When Apple’s iPhone 5s was recently released, long lines of Apple aficionados began to form at Apple Stores, some with proxies to purchase the new phone on behalf of real customers. Such has become new product release protocol for Apple, but for Jonah Berger, long lines outside retail establishments are a form of “Word of Mouth” contagion that spreads through society like a virus–hence, going viral–a powerful endorsement for both companies and products alike.
Jonah Berger, a marketing professor at Wharton, analyzes “Why Things Catch On” in a sort of Malcolm Gladwell approach to marketing analysis, meaning that the book is light on data and theory, but heavy on speculative observations. Because it is ten times more effective than paid advertising, word of mouth is a powerful force in the market place and Berger identifies his catalysts for word of mouth contagions like: Social Currency–We share things that make us look good; Emotion–When we care we share; and, Practical Value–News you can use. However, none of these catalysts are as convincing as long lines outside retail establishments, like the legendary lines waiting at In-‘N-Out. Goldberg advances that long lines are a ringing product validation, or “Social Proof,” of the consumers’ embrace of the product for which they wait tediously and tirelessly. Visible and conspicuous, lines of customers are much more convincing than media advertising, something that Apple and In-‘N-Out, not to mention Starbucks, consciously minimize if not avoid altogether.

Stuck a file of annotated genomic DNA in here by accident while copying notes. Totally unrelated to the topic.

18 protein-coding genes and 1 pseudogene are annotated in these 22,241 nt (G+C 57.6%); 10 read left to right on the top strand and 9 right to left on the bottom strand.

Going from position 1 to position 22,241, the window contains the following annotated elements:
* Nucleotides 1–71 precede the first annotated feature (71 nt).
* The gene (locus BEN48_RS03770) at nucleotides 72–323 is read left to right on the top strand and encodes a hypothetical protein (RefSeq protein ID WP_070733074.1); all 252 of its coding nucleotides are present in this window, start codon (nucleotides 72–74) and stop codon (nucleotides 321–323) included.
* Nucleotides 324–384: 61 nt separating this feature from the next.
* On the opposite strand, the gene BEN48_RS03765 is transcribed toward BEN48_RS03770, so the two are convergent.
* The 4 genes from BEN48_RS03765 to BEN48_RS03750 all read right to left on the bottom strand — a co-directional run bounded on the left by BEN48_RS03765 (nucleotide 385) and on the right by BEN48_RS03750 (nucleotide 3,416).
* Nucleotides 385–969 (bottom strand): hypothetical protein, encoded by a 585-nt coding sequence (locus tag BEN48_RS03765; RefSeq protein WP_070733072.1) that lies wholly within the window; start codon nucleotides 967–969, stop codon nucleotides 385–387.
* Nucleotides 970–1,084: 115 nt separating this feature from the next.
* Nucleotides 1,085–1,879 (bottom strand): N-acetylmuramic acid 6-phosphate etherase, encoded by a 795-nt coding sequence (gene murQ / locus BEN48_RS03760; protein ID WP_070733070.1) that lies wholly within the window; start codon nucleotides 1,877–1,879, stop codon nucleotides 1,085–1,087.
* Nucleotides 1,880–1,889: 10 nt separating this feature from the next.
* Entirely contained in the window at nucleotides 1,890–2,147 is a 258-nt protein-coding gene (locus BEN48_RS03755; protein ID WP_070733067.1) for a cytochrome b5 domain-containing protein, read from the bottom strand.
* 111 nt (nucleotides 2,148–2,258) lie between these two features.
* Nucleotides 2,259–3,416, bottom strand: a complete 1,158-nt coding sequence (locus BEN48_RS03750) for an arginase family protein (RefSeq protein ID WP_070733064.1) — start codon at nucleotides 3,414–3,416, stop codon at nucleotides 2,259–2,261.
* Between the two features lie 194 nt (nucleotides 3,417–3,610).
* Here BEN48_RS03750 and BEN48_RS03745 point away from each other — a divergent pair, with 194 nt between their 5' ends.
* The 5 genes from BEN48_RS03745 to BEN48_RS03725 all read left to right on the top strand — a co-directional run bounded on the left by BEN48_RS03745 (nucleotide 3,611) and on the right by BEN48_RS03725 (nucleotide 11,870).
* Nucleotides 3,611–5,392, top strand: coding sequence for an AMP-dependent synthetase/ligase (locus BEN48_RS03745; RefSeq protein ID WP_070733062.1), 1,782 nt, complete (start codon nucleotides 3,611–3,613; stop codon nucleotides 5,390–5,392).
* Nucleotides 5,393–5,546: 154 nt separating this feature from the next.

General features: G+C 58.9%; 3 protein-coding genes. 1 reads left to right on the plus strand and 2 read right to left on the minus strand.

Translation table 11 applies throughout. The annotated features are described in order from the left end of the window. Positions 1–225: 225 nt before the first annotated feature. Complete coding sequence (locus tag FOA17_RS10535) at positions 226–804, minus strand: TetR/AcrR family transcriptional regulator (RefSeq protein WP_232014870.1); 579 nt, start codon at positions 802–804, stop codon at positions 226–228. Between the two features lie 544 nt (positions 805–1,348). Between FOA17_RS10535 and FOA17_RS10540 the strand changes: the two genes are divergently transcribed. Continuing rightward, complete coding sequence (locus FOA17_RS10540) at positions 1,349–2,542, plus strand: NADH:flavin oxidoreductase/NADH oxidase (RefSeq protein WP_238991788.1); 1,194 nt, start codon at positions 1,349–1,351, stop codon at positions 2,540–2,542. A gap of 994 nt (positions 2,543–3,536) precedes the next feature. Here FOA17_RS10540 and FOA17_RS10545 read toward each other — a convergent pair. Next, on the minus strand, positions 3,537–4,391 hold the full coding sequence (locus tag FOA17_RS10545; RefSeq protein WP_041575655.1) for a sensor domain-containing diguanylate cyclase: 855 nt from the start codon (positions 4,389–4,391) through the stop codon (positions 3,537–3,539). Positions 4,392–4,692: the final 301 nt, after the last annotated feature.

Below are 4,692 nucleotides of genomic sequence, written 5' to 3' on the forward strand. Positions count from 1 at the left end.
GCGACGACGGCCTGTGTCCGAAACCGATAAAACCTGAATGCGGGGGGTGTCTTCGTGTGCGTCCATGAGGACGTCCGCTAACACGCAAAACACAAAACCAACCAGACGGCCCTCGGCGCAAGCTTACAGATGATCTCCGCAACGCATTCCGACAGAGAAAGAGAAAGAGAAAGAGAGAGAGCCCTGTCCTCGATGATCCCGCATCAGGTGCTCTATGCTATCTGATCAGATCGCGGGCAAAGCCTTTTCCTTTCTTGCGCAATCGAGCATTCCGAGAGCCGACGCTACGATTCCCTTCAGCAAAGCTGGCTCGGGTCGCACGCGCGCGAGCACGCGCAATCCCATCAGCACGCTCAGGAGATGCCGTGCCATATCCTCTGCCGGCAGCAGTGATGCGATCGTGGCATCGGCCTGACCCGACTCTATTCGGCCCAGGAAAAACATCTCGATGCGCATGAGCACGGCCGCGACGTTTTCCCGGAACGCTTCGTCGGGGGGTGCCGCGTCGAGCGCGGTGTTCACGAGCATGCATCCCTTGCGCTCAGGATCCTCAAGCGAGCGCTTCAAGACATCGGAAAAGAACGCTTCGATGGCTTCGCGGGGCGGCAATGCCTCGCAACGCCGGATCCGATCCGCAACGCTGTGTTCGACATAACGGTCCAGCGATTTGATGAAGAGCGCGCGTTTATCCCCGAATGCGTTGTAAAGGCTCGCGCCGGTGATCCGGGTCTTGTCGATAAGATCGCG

Except for the concept of Social Proof, the most interesting part of Goldberg’s book comes in its unrelated Epilogue, “Why Eighty Percent of the Manicurists in California are Vietnamese.” The chapter explains niche market cornering such as how Koreans own 60 percent of the dry cleaners in New York and how 80 percent of Los Angeles donut shops are owned by Cambodians. The answer rests in cultural assimilation—or, perhaps, cultural dissimilation—patterns among immigrants, cut off by ESL communication skills in a new country, where early successes of immigrant classes were channeled into isolatable small retail proprietorships—nothing to do with word of mouth viral marketing but perhaps part of another book that didn’t pan out.
When speaking of the mercurial popularity of new restaurants, the social philosopher Yogi Bera famously observed, “No one goes there anymore. It’s too crowded.” For Goldberg’s contagions, the Yankee catcher is noting how viral marketing eventually dissipates, that Social Proof captures all the new patrons it can as the restaurant lives out it days off those customers who have already inhaled the contagion.